Cancer Institute A national cancer institute
designated cancer center

Samuel So

Publication Details

  • Soluble Frizzled-7 receptor inhibits Wnt signaling and sensitizes hepatocellular carcinoma cells towards doxorubicin MOLECULAR CANCER Wei, W., Chua, M., Grepper, S., So, S. K. 2011; 10

    Abstract:

    There are limited therapeutic options for hepatocellular carcinoma (HCC), the most common liver malignancy worldwide. Recent studies have identified the Frizzled-7 receptor (FZD7), important for activation of Wnt-mediated signaling, as a potential therapeutic target for HCC and other cancers.We hypothesized that the extracellular domain of FZD7 (sFZD7) would be a clinically more relevant therapeutic modality than previously studied approaches to target FZD7. We expressed and purified sFZD7 from E. coli, and tested its functional activity to interact with Wnt3, its ability to inhibit Wnt3-mediated signaling, and its potential for combinatorial therapy in HCC.sFZD7 pulled down Wnt3 from Huh7 cells, and decreased ?-catenin/Tcf4 transcriptional activity in HCC cells. In vitro, sFZD7 dose-dependently decreased viability of three HCC cell lines (HepG2, Hep40, and Huh7, all with high FZD7 and Wnt3 mRNA), but had little effect on normal hepatocytes from three donors (all with low level FZD7 and Wnt3 mRNA). When combined with doxorubicin, sFZD7 enhanced the growth inhibitory effects of doxorubicin against HCC cells in vitro, and against Huh7 xenografts in vivo. Reduced expressions of c-Myc, cyclin D1, and survivin were observed in vitro and in vivo. Additionally, sFZD7 altered the levels of phosphorylated AKT and ERK1/2 induced by doxorubicin treatment in vitro, suggesting that several critical pathways are involved in the chemosensitizing effect of sFZD7.We propose that sFZD7 is a feasible therapeutic agent with specific activity, which can potentially be combined with other chemotherapeutic agents for the improved management of HCC.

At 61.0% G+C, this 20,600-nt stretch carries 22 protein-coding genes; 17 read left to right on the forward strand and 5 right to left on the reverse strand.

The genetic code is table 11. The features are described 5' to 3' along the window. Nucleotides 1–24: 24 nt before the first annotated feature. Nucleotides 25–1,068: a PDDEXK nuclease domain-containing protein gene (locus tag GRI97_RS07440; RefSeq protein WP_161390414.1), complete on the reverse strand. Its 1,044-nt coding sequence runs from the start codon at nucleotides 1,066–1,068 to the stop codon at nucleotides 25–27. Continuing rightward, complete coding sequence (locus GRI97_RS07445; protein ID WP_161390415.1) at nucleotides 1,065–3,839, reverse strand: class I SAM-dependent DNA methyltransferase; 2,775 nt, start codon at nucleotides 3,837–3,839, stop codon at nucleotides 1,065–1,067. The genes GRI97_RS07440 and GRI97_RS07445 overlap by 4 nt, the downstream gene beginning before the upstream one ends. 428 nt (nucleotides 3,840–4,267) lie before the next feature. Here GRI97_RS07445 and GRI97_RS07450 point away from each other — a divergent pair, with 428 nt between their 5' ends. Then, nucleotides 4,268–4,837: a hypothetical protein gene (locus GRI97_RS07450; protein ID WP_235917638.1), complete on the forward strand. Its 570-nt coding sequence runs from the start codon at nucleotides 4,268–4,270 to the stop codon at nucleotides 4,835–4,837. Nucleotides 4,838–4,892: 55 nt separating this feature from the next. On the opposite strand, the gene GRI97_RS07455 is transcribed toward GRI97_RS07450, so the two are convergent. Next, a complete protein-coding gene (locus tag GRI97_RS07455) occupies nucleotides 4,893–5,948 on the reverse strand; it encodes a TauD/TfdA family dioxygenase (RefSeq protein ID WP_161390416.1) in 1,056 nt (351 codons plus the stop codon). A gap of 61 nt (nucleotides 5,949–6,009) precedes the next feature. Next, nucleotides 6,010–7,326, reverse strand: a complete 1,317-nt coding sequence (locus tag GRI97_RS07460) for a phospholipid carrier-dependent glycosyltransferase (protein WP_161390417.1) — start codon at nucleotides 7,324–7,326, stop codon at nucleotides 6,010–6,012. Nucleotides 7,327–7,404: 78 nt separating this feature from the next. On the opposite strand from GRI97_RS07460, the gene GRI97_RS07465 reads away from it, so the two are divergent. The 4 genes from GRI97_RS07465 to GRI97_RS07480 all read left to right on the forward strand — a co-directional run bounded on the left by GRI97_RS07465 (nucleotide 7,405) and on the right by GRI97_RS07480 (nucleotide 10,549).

View details for DOI 10.1186/1476-4598-10-16

    View details for Web of Science ID 000288094200001

    View details for PubMedID 21314951

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